Fitbit, which has increasingly had to fend off competition from devices like the Apple Watch and is increasingly making moves in the healthcare space, still hasn’t seemed to nail things down quite yet as it posted weaker-than-expected financial results for its fourth quarter.
The quarter was more or less a complete whiff, falling short of Wall Street estimates for earnings, revenue generated and the company’s outlook for the first quarter next year. That may be just a factor of the difficulty wearable device companies face going forward, as even though they can come out with new products and find niches, it’s not clear if users are going to continue adopting them. That explains some of the moves from Fitbit to further get into healthcare, but it looks like there’s still some ways to go as investors recalibrate their expectations.
The stock price, as a result, is crashing this afternoon after the company posted its results. It’s down more than 10 percent following the report, sending its shares back below $5.
Here’s the final slash line:
- Q4 Revenue: $570.8 million, versus analyst estimates of $588.9 million.
- Q4 Earnings: Loss of two cents per share, compared to net flat estimates by Wall Street.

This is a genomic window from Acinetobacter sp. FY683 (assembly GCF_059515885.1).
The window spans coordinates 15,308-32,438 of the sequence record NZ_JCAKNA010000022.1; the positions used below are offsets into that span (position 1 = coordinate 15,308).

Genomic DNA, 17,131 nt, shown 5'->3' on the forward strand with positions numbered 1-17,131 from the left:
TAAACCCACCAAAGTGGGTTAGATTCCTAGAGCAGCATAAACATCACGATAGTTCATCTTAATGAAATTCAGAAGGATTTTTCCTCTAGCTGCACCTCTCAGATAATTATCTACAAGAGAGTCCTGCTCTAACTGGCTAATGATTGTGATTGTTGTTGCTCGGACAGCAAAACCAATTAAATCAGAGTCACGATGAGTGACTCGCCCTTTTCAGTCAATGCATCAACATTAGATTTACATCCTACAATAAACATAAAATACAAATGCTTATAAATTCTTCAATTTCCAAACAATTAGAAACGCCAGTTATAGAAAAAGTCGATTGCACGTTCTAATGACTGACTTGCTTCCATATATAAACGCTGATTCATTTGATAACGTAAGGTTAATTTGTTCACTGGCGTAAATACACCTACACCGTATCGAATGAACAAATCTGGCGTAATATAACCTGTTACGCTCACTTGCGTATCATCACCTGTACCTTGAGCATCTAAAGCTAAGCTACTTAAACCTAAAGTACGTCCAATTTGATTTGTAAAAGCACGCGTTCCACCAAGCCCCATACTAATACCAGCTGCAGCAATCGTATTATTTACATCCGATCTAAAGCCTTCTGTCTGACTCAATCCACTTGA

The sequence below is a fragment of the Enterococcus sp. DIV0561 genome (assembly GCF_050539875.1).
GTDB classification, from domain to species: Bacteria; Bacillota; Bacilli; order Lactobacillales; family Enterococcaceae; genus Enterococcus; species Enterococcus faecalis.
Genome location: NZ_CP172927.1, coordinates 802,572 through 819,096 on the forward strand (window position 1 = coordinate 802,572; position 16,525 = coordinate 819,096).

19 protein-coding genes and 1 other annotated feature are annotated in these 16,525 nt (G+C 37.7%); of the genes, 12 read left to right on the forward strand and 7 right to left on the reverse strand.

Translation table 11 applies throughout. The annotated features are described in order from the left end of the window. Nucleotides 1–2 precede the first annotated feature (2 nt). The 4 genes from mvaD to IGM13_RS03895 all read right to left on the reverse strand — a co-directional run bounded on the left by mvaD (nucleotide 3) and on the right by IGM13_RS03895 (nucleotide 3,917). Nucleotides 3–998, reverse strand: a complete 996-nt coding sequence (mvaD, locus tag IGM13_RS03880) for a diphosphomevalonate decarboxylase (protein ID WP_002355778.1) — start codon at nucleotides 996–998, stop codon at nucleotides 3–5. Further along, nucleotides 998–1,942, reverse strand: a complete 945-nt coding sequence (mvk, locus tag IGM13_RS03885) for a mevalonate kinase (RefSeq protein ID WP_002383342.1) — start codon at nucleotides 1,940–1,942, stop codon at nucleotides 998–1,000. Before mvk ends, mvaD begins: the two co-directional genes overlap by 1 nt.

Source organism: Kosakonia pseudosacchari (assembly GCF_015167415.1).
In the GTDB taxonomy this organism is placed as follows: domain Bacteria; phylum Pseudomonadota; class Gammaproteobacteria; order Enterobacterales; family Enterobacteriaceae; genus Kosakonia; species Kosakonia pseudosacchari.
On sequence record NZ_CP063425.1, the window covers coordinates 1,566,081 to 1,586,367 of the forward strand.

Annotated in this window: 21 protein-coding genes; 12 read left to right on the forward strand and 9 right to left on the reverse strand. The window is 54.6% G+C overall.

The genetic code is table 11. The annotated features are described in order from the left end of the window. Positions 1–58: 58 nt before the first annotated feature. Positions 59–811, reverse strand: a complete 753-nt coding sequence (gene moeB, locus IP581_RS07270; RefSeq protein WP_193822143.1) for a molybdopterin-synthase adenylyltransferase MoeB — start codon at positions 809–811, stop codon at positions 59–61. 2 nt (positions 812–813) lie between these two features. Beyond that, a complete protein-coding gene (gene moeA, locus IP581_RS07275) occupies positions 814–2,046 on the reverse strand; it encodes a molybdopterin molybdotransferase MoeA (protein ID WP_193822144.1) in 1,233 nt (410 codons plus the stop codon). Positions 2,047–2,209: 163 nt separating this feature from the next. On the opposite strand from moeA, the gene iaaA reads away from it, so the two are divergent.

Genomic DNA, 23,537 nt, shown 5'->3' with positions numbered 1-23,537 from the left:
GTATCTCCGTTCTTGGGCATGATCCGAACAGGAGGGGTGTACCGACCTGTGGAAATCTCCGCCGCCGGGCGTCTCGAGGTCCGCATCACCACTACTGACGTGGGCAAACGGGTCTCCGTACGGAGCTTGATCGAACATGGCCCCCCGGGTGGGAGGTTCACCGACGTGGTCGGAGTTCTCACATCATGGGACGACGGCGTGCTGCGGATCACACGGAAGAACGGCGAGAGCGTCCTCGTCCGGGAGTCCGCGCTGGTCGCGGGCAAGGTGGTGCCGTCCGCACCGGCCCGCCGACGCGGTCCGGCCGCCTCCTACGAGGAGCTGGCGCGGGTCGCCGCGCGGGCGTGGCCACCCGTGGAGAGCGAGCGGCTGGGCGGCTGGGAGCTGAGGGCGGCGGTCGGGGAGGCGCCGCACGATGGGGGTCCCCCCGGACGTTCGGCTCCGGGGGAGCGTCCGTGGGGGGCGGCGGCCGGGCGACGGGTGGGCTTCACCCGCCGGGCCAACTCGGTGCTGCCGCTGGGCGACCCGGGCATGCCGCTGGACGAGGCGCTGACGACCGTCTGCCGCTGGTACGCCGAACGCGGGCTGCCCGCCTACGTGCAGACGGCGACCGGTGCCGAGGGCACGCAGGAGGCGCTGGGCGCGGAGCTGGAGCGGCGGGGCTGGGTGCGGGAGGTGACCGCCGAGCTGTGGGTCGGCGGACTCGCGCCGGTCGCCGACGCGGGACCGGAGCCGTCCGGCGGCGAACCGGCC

- Q4 Device Sales: 5.4 million wearable devices.
- Q1 Revenue Guidance: $247.5 million (midpoint), compared to analyst estimates of $340.3 million.
- 2017 Device Sales: 15.3 million wearable devices.
- Active Users (end 2017): 25.4 million.
- Q4 Average selling price: $102.
Fitbit, for example, recently said it would acquire Twine Health, a cloud-based health management platform. As Apple looks to increasingly lock up the general consumer market — and also make its own moves into healthcare — Fitbit has had to try to make some aggressive moves in order to justify its existence in a wearable space that’s getting more and more crowded with Android devices and the Apple Watch. It can do that by finding more niches to exploit, though it still releases products like the Fitbit Ionic watch.
A report like this has a lot of implications, and not just for Fitbit. We’ve increasingly seen that the wearable market is a tough one, with Fitbit eventually acquiring Pebble and soon planning to cut off support for the watch. Some startups are going after niches, like Proof, a wearable that will track your blood alcohol content. All these niches may make more and more sense in a more general device, but given the efforts from companies like Apple, it’s not clear if there’s room for a more general device to exist right now without a whole suite of health applications.
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